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In Defense of Tenkara

For most anglers, fly fishing is an activity reserved for the margins of life. It is fit it in when it can be: between work, family obligations, school, and all the other obligations that rightly get top billing. Fly fishing might get penciled in for a day or weekend now and again, but mostly it’s relegated to the margins.

Taking advantage of those short-but-precious hours or minutes is key. Fifteen minutes at a pond between meetings, a quick cast into a creek while waiting to pick up the kids, or a little time allotted to fishing on a family hike can do wonders. It might satisfy a longing. Or, it can at least scratch an insufferable itch.

Gear and all the necessary/optional accouterments are a fun and entrenched part of fly fishing culture. However, these margin outings don’t lend themselves to having a full angling arsenal on hand and at the ready. You might stumble into an opportunity. You might only have as much time to fish as it usually takes you to put on your waders and rig your rod.

These moments, among a number of other scenarios, are where tenkara excels.

This Japanese angling method has gone from relative obscurity to mainstream exposure  in just around a decade. Reel-less and featuring a fixed line, the technique is surprisingly similar to western fly fishing. This familiarity with a simplistic spin is what has captured the attention of many in the American market.

Tenkara has, however, received its fair share of derision. The benefits of ease of use offend the sensibilities of purists and progressives alike.  It is different. It doesn’t share the beloved trappings of the golden age of Western fly fishing. At worst, a ham-fisted approach to using tenkara gear can look an awful lot like dapping or fishing with a cane pole. The gear and technique isn’t  for every situation.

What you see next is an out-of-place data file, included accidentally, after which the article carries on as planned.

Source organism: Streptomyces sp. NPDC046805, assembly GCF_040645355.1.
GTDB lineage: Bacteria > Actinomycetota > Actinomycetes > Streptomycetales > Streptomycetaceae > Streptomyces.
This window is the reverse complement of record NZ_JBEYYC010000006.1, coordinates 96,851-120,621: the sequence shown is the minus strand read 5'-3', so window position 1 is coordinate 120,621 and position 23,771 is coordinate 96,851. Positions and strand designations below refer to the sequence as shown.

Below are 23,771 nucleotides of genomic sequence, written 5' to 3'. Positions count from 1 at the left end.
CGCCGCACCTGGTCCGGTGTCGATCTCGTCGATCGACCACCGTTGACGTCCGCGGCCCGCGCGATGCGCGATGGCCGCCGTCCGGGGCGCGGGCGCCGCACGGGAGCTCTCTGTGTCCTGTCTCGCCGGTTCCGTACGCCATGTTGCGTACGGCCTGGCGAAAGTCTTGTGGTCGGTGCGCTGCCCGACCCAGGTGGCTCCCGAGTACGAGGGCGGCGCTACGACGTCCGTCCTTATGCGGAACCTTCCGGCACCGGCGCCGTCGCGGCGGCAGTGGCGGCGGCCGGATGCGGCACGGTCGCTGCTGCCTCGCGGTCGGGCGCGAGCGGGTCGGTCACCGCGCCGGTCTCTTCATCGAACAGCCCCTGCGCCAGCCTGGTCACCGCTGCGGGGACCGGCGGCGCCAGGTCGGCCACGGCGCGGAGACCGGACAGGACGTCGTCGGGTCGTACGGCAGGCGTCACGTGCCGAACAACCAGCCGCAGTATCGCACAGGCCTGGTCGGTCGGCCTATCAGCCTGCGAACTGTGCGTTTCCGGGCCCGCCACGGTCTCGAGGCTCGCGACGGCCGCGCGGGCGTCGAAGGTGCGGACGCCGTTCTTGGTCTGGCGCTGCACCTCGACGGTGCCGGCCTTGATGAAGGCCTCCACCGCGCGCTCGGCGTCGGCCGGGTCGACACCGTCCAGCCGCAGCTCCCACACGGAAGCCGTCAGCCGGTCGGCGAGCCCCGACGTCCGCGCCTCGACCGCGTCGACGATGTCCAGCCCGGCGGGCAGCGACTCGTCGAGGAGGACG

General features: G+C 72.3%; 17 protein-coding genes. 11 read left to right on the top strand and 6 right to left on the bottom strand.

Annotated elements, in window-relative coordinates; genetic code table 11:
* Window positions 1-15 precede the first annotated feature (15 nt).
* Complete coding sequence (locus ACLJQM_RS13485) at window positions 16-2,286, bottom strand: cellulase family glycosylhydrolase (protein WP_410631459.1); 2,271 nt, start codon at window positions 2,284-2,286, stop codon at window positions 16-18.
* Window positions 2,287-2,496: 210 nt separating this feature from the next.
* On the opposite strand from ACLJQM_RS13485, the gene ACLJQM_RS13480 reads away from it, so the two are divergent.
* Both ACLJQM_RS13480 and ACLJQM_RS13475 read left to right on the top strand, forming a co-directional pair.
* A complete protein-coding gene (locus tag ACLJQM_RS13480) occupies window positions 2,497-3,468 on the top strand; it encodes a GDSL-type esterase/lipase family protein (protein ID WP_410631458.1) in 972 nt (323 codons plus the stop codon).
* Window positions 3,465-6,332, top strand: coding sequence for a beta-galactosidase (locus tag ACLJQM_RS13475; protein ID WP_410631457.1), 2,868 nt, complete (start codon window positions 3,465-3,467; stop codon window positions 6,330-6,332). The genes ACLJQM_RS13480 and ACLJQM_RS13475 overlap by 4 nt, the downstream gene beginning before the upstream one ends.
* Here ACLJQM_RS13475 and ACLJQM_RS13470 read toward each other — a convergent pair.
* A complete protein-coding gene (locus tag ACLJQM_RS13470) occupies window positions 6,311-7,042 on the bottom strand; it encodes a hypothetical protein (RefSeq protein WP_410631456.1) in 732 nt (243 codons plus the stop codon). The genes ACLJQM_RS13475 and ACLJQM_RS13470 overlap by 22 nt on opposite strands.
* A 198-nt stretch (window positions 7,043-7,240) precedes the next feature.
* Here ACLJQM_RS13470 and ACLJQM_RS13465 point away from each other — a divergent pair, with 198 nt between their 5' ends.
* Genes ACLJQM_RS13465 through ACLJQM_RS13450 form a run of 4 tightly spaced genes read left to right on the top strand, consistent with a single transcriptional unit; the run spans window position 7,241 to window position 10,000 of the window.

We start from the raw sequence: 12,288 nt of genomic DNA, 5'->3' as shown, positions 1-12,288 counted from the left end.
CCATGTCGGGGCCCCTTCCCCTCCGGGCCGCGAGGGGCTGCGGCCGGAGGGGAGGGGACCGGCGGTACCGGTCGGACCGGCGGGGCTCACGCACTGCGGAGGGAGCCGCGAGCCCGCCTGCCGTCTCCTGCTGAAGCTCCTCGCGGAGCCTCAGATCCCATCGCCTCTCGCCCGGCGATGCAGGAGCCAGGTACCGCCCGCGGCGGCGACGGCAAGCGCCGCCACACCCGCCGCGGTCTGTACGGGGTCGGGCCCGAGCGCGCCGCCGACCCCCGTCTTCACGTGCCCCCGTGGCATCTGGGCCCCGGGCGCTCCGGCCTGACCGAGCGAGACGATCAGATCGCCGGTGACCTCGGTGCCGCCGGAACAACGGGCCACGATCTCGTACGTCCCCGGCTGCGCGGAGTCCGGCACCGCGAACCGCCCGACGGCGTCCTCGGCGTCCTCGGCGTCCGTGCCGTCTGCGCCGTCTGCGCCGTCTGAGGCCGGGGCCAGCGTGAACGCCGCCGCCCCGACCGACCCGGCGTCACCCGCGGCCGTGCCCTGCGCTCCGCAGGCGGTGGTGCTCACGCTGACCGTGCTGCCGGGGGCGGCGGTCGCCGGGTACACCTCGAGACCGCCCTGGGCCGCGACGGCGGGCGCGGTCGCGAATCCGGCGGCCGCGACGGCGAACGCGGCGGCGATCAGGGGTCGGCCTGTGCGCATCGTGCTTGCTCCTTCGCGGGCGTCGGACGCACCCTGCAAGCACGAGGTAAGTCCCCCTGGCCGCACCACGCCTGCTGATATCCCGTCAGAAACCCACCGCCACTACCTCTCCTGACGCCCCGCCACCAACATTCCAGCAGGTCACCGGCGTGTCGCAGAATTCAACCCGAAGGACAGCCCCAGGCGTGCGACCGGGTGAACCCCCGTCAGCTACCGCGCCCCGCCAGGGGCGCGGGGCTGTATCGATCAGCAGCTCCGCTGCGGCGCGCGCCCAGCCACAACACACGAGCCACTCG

It could be said that the margins in life are perfect for tenkara. The telescopic construction of the rod allows it to be lashed to a pack, stored safely in the backseat, or tossed in the bottom of a child’s stroller. The straightforward line-to-tip rigging means that you can go from not fishing to fishing in as quick as it takes to unravel five yards of leader. On the other end of the equation, you can collapse and re-roll the whole outfit in a minute so you can be on your way. There is practically no “fiddling” time. Your margin is all about a few minutes fishing.

Tenkara purists have their beloved kebari flies and presentation techniques. But a yellow humpy, an olive woolly bugger, and a panfish popper will catch you fish. Retention pond bluegill and mountain trout will put a real bend in most tenkara rods, and neither will require you to mess with switching out the four feet of 4X tippet. All said and done, all you have to “worry” about is a rod and a spool.

Chances are that your tenkara rod won’t usurp the place of your favorite 3- or 5-weight when you are headed out for a day or weekend on the river (although, for some it has!). Yet that particular decision making process shouldn’t stop you from giving tenkara a try. It shouldn’t keep you from the small investment of adding the few pieces of gear that having all you need to fish tenkara requires. The complex gear is for the complicated outings, and the simple gear is for the uncomplicated and spontaneous outings.

You never know: those uncomplicated and spontaneous experiences might provide your margins, and your life, with some of the best fly fishing you could ask for.


  1. Stephen C says:

    Tenkara is a wonderful way to fish and it doesn’t bother me one bit to fish my glass or cane rod one day, and my tenkara the next on the same stream. I like how it shines on pocket water, but it’s great for nymphing too. It’s a great choice for a pack rod in the Appalacian mountains, or as a back up to a “western” rig when you don’t want to carry two western fly rods. I think fishing tenkara from time to time has made me a better angler.

  2. Bill Love says:

    It’s only at the end of a season while reviewing my fishing notes that I realize just how much time was spent fishing the “margins.”. No amount of time is too short nor no stream too small. Our objective for the day might be to pick some huckleberries in North Idaho’s Selkirk Mountains but as we drive over a small crick I’ll plead with my wife, ” …just 30 minutes, please? ”

    That’s where a Tenkara or Eagle Claw Featherlight rod performs far better than any $800 dream rod. What’s the best rod? It’s the one you have in your hand at the time.

    Fishing the “margins” in half-hour increments constantly amazes me of the presence (and sometimes the absence) of native Westslope cutthroat trout.

    Thanks for the explanation of fishing the “margins.”

    Bill Love
    Sandpoint, Idaho

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